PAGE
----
Although the public has been directed to call public health hotlines instead of going to the emergency department, the hotlines often send them to the hospital anyway.

This places a toll on the system as these patients need to be managed in a unique way. They are sent immediately to a special waiting area and also require a separate assessment area.

"We need to stop encouraging people to go to the hospital if they aren't sick because it puts a whole bunch of people at risk," Read says.

As chief of staff for the Scarborough Health Network and former chair of the 2003 Ontario SARS Scientific Advisory Committee, Dr. Dick Zoutman knows the challenges that lie ahead.

"We're up to our necks," in COVID-19 surge planning, says Zoutman.

Scarborough's three hospitals have tested about 355 people so far, with two patients testing positive. But many more have come to the emergency department with concerns about COVID-19 and have not needed testing.

"It has been a significant amount of extra activity which we expect is going to increase," said Zoutman. "It's a big job."

A recent Canadian Medical Association Journal article showed that of the 135 patients tested in eight Toronto hospitals for COVID-19 in a one-month period, 95 per cent presented to the emergency department with no need for emergency medical services. The authors called on public health officials to find ways to assess and test patients outside of hospitals.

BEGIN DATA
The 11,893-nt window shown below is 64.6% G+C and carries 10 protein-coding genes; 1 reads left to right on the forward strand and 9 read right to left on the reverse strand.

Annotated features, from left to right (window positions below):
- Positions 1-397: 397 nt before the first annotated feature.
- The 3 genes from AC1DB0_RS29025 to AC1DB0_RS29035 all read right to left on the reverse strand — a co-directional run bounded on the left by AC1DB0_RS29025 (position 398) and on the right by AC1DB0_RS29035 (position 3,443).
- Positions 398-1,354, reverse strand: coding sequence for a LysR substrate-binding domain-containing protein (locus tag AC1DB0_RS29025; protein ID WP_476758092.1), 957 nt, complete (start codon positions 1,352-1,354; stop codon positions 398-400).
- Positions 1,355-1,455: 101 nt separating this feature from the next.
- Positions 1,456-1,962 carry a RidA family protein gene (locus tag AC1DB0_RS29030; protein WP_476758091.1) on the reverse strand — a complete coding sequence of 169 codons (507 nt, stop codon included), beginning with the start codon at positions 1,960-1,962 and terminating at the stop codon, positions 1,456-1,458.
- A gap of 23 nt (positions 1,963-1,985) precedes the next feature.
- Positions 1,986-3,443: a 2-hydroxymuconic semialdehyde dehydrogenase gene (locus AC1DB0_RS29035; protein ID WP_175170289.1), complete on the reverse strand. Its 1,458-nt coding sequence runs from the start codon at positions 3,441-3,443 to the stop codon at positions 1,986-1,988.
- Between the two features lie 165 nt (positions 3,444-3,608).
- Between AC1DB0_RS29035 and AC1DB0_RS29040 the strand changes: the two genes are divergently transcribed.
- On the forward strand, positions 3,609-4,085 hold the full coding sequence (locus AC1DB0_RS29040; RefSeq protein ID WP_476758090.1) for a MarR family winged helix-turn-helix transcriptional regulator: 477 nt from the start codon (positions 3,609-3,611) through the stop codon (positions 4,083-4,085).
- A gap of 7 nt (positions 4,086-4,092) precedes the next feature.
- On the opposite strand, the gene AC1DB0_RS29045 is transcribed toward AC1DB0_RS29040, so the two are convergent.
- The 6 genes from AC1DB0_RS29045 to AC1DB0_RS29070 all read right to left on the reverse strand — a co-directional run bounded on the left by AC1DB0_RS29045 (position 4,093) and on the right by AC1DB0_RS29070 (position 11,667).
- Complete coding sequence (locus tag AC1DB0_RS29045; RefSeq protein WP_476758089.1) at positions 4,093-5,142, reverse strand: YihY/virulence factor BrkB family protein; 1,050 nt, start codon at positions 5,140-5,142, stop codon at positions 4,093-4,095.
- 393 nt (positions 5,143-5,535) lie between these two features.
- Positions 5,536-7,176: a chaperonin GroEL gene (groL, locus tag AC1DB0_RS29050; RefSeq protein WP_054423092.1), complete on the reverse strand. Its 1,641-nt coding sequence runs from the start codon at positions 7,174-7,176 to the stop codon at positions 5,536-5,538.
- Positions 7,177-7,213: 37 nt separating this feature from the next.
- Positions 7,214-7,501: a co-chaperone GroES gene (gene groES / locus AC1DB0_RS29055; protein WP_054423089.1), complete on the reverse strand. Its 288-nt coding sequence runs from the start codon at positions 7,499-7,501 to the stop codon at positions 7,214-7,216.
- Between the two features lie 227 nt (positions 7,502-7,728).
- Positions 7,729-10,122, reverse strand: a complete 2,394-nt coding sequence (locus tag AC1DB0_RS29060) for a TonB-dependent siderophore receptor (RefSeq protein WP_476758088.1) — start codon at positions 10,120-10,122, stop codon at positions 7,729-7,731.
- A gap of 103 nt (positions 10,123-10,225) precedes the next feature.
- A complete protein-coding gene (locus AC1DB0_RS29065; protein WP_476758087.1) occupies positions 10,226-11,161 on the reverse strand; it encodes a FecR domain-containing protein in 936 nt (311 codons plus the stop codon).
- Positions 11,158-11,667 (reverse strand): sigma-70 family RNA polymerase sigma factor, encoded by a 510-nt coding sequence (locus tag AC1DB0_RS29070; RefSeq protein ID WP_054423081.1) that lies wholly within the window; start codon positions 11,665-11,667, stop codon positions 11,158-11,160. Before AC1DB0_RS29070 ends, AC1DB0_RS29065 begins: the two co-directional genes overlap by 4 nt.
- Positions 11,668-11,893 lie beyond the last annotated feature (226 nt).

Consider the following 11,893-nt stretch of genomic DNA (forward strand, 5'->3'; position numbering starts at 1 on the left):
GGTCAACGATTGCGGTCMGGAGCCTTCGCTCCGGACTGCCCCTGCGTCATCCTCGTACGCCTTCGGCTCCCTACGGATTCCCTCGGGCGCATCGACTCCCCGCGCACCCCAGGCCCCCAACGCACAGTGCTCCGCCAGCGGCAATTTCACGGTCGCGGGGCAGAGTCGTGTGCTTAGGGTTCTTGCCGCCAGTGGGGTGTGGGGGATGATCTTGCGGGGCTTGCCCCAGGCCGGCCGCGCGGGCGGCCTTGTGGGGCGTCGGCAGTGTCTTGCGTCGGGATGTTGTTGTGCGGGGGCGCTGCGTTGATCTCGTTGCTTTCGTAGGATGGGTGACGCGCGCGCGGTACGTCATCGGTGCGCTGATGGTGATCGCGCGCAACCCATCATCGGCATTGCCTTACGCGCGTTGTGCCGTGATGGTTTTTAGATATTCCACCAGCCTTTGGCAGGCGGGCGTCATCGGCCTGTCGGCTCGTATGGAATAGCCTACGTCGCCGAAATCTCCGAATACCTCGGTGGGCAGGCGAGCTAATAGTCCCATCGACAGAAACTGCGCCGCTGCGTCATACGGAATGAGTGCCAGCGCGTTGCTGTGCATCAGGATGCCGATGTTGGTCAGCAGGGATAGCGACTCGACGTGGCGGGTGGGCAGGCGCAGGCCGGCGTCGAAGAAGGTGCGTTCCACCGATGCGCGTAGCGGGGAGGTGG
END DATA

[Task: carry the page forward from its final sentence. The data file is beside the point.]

Jerome Leis, one of the study authors, said there are many barriers to diagnosing and managing cases in the community and that the current approach that relies on hospitals will make it difficult to screen, diagnose and manage the projected volume of patients that are likely to be seen in the coming weeks.

He explains that early on in the spread of COVID-19, it made sense for patients to be referred to emergency departments, where there is a relatively high level of preparedness for assessing and managing serious infections.

But continuing to rely mainly on hospitals for this pandemic will cause additional problems, he says, including crowded emergency departments, difficulties for other patients to access care and issues with both patient and health-care worker safety.

"There is work to do on our community-based capacity for the individuals who are not sick enough to be assessed in hospitals and I think this will be crucial. This is urgently needed, because patient volumes are ramping up right now. And so there's a lot of work that needs to happen in a short period of time."